Crime Prevention: Critical Approaches

Subject 191-542 (2009)

Note: This is an archived Handbook entry from 2009. Search for this in the current handbook

Credit Points: 12.50
Level: 9 (Graduate/Postgraduate)
Dates & Locations:

This subject has the following teaching availabilities in 2009:

Semester 1, - Taught on campus.
Pre-teaching Period Start not applicable
Teaching Period not applicable
Assessment Period End not applicable
Last date to Self-Enrol not applicable
Census Date not applicable
Last date to Withdraw without fail not applicable

Timetable can be viewed here. For information about these dates, click here.
Time Commitment: Contact Hours: A 2-hour seminar per week
Total Time Commitment: 2 contact hours/week , 6.5 additional hours/week. Total of 8.5 hours per week.
Prerequisites: Admission to the postgraduate diploma or fourth-year honours in criminology, socio-legal studies or sociology, or the Master of Criminology.
Corequisites: None
Recommended Background Knowledge: None
Non Allowed Subjects: None
Core Participation Requirements:

For the purposes of considering request for Reasonable Adjustments under the Disability Standards for Education (Cwth 2005), and Student Support and Engagement Policy, academic requirements for this subject are articulated in the Subject Overview, Learning Outcomes, Assessment and Generic Skills sections of this entry.

It is University policy to take all reasonable steps to minimise the impact of disability upon academic study, and reasonable adjustments will be made to enhance a student's participation in the University's programs. Students who feel their disability may impact on meeting the requirements of this subject are encouraged to discuss this matter with a Faculty Student Adviser and Student Equity and Disability Support:


Assoc Prof Adam Crosbie Sutton


To be advised
Subject Overview: Crime prevention is a growth area in applied criminology, and many graduates find themselves working in this field. This subject provides a basic understanding of relevant theory and practice. Current national and international developments are summarised and analyzed, and approaches to crime prevention are critically assessed. Specific topics include social prevention, environmental prevention, crime prevention through environmental design and the police and the business sectors' roles in crime prevention. Evaluation of prevention programs and strategies also is discussed. In line with the subject's policy emphasis, part of the assessment involves summarising and assessing a major Australian crime prevention initiative.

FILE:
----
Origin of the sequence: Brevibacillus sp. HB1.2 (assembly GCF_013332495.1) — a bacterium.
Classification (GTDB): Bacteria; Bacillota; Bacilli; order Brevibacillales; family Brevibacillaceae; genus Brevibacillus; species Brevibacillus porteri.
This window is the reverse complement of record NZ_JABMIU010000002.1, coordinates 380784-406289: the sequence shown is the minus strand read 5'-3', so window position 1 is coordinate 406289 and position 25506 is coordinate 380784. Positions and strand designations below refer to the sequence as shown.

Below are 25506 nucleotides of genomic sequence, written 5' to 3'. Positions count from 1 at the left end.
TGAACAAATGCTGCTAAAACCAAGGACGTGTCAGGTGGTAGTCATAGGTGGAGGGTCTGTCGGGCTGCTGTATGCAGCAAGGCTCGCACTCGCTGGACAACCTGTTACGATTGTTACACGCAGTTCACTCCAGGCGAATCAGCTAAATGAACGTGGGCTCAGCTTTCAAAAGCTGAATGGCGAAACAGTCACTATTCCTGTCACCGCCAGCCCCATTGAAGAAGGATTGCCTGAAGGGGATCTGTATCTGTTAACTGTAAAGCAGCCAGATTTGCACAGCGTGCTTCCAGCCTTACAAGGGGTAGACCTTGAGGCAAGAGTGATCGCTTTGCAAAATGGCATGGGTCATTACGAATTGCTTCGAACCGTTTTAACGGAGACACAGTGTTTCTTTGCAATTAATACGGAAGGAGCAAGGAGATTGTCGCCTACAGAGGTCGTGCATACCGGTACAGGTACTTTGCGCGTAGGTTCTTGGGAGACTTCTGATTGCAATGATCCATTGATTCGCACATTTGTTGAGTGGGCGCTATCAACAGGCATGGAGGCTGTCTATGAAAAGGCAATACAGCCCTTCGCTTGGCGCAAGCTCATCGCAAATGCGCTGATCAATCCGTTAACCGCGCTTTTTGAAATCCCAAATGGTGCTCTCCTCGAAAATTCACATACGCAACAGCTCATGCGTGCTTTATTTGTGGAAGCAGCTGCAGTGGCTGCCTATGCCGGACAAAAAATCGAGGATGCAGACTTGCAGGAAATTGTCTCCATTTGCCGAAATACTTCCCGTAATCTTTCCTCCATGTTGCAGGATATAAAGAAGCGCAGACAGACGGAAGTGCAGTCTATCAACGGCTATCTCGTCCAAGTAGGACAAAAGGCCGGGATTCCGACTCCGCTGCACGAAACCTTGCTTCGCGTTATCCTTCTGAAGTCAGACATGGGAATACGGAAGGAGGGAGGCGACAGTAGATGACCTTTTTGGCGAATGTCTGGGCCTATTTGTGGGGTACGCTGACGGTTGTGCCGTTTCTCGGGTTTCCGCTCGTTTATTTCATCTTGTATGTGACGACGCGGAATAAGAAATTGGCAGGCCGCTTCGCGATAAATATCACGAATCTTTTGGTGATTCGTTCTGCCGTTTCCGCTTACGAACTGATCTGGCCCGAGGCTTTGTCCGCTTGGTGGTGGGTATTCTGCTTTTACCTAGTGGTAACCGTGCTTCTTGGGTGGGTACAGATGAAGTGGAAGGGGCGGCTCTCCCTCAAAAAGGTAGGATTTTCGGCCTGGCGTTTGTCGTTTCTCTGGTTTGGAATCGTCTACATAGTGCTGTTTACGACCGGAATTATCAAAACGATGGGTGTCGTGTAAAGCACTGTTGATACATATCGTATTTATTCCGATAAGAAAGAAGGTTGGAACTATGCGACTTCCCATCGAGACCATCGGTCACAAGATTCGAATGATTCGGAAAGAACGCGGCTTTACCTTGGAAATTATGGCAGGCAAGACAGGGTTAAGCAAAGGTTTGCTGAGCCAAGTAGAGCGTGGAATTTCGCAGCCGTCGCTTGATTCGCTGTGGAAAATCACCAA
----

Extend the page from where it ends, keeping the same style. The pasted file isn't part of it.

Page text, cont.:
• understand contemporary crime prevention theories and techniques;
  • be able to apply crime prevention theory in specific contexts;
  • recognise and be able to explain problems and challenges experienced in attempting to ensure that prevention displaces 'law and order' as the principle paradigm for dealing with crime in Western societies;
  • understand social and political factors which affect the development and application of crime prevention policy.
Assessment: An essay of 2500 words, 50% (due during semester) and; a take home examination of 2500 words 50% (due during the examination period).
Prescribed Texts: A subject reader will be available from the University Bookshop.
  • Crime Prevention in Australia: Issues in Policy and Research (P O'Malley & A Sutton) The Federation Press 1997
Breadth Options:

This subject is not available as a breadth subject.

Fees Information: Subject EFTSL, Level, Discipline & Census Date
Generic Skills:
  • have highly developed cognitive, analytical and problem-solving skills;
  • have an advanced understanding of complex concepts and the ability to express them lucidly in writing and orally;
  • have sophisticated awareness of cultural, ethnic and gender diversities and their implications;
  • have an ability to plan work and to use time effectively.

Formerly available as 191-421 and 191-542. Students who have completed 191-421 or 191-542 are not eligibel to enrol in this subject.

This is a compulsory subject in the Master of Criminology (100-point program).

Related Course(s): Master of Criminology (CWT)
Related Majors/Minors/Specialisations: Criminology

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